There are a lot of ‘conspiracy theories’ and ‘side effect fears’ circling around on the internet about the Covid vaccines.
This is especially true as the FDA and CDC prepare to grant emergency use authorization to the weaker dosage of the Pfizer vaccine for children ages 5 to 11.
But in a recent CNN report, a survey by the Kaiser Foundation was said to have shown that 66% of parents worry that the vaccine (the reduced dosage Pfizer vaccine designed for children ages 5 to 11) might negatively impact their children’s future fertility.
This isn’t a new fear.
Worries about whether the vaccine may cause fertility issues started cropping up (and have been circling online) since shortly before the first Covid vaccine was made available to the public.
The rumor started based on an assumption—that the vaccine could potentially attack the syncytin-1 protein, which is a protein in the placenta that shares a small bit of identical genetic code with the spike protein in the coronavirus.
But there has been no data to confirm that this is true.
In fact, pregnant women definitely face greater danger from a Covid infection than non-pregnant women. It’s also true that there are some concerns about how covid could impact male fertility in the future.
But these are all reasons to get the vaccine, not to avoid it.
So what did the CNN report have to say on this issue?
Do parents really have anything to worry about in terms of getting their children vaccinated with the new Pfizer vaccine for kids?
According to the American Academy of Pediatrics, the fear that a Covid vaccine could negatively impact children’s fertility in later years is unfounded.
Here’s a quote from the American Academy of Pediatrics, pulled directly from the CNN report:
“Unfounded claims linking COVID-19 vaccines to infertility have been scientifically disproven… There is no evidence that the vaccine can lead to loss of fertility. While fertility was not specifically studied in the clinical trials of the vaccine, no loss of fertility has been reported among trial participants or among the millions who have received the vaccines since their authorization, and no signs of infertility appeared in animal studies. Similarly, there is no evidence that the Covid-19 vaccine affects puberty.”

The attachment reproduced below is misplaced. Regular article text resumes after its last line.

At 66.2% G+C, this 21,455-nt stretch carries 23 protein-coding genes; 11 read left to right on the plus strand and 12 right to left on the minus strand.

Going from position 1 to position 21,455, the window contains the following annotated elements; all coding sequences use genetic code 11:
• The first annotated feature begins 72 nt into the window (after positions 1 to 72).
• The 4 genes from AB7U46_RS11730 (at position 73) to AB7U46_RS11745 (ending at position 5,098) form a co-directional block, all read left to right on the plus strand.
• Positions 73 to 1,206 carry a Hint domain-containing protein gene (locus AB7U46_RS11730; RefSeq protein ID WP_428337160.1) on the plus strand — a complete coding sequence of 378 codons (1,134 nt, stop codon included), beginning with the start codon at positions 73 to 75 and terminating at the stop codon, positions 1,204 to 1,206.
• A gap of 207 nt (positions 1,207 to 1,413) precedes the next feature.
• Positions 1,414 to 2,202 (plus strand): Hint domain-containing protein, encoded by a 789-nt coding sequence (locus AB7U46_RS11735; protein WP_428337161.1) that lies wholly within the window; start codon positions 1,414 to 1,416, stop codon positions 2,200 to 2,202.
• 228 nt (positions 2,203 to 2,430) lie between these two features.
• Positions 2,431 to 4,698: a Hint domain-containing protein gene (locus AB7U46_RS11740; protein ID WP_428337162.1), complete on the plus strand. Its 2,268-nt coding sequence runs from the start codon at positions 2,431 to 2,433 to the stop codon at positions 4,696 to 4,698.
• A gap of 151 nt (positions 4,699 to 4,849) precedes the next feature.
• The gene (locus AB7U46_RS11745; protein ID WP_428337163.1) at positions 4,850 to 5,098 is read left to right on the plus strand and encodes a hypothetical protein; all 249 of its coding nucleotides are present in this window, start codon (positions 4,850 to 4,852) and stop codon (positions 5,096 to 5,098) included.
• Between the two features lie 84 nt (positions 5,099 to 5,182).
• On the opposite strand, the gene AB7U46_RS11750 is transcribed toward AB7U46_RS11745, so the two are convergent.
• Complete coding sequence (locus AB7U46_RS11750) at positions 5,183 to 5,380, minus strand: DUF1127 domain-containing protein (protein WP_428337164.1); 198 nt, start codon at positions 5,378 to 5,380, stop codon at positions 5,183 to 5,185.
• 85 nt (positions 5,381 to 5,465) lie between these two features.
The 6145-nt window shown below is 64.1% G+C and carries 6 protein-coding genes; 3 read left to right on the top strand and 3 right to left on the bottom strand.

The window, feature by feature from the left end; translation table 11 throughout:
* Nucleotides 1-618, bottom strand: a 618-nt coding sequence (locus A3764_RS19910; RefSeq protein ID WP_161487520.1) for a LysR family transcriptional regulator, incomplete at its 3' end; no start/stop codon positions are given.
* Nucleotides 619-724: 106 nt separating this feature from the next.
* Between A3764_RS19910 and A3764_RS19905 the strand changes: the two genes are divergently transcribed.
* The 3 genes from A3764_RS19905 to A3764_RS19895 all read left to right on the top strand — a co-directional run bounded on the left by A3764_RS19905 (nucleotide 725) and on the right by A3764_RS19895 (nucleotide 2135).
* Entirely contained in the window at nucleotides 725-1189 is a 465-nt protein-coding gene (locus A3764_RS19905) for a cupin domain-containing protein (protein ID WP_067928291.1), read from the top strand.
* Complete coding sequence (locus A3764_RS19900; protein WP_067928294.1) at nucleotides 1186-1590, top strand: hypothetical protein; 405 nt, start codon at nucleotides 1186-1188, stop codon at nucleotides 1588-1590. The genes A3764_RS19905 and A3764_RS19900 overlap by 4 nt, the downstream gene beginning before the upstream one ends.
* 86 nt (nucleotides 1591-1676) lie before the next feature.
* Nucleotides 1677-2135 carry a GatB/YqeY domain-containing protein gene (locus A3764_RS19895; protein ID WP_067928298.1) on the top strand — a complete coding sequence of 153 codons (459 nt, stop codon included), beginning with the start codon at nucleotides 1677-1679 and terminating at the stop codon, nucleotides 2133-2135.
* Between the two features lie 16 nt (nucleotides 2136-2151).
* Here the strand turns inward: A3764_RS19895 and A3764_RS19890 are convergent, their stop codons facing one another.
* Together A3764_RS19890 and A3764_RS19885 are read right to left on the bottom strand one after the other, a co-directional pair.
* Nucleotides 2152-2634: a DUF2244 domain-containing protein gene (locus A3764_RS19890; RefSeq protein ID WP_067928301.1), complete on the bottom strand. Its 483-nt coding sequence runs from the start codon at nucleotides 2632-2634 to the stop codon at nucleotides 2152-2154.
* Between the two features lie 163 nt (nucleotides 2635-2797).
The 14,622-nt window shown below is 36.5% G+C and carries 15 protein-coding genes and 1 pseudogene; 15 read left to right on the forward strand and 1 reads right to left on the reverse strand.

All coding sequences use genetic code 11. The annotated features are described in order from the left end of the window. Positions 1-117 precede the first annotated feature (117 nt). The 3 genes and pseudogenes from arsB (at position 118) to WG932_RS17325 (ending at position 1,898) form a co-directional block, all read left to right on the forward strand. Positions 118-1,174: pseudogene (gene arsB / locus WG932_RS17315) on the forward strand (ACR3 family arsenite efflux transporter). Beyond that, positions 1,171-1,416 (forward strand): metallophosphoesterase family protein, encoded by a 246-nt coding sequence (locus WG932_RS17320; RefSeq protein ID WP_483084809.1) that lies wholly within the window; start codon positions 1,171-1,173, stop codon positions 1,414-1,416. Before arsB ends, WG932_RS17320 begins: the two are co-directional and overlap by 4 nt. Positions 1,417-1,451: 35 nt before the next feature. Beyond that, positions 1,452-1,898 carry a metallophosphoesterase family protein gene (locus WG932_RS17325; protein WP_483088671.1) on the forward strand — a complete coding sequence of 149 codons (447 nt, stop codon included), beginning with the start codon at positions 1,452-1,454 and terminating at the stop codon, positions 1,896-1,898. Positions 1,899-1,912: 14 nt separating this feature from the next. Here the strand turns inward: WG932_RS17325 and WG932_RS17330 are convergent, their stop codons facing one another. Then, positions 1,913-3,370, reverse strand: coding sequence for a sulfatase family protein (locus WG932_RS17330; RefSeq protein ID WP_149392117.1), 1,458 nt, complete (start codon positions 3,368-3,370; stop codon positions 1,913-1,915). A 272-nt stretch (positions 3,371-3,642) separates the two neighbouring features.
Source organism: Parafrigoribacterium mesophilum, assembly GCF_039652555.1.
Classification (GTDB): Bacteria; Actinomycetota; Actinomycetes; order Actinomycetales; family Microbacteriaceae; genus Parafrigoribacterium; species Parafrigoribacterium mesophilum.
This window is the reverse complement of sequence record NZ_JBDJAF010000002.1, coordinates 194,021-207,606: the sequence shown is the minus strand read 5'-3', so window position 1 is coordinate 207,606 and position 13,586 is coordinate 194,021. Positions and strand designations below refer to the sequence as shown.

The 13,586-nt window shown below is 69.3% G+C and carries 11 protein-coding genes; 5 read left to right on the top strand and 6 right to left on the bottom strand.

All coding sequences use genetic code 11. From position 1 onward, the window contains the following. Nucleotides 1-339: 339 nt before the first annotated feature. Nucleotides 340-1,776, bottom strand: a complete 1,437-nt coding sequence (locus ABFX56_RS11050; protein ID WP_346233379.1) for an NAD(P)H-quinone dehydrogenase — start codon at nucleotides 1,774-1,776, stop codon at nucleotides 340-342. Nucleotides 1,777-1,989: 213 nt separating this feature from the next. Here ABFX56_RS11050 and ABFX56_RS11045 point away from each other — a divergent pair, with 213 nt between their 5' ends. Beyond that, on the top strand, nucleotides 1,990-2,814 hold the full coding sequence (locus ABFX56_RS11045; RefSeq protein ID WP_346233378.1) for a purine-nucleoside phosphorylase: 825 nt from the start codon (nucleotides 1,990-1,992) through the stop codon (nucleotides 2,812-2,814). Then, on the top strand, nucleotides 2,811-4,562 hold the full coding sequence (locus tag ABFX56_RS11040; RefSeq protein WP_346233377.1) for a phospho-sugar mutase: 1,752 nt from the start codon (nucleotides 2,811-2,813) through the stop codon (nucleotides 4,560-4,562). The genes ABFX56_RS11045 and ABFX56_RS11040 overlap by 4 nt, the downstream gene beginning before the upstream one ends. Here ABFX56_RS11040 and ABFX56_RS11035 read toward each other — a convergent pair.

In addition to this, The American College of Obstetricians and Gynecologists encourages women to get vaccinated against Covid-19, citing that leading medical organizations have repeatedly confirmed that the covid vaccines have zero impact on fertility.
These same messages are mirrored by the CDC, as well as by the FDA.
At the end of the day, it seems that the medical community strongly agrees on this point—that there are absolutely zero reasons to be afraid that the Pfizer Covid vaccine could have a negative impact on anyone’s future fertility.
It also sounds like Covid itself poses a much greater risk to fertility than any of the vaccines, which means that the opposite of this fear is actually what seems to be true.
According to all of this information, it sounds like you’re putting your fertility at greater risk by not getting the Covid vaccine than by getting it.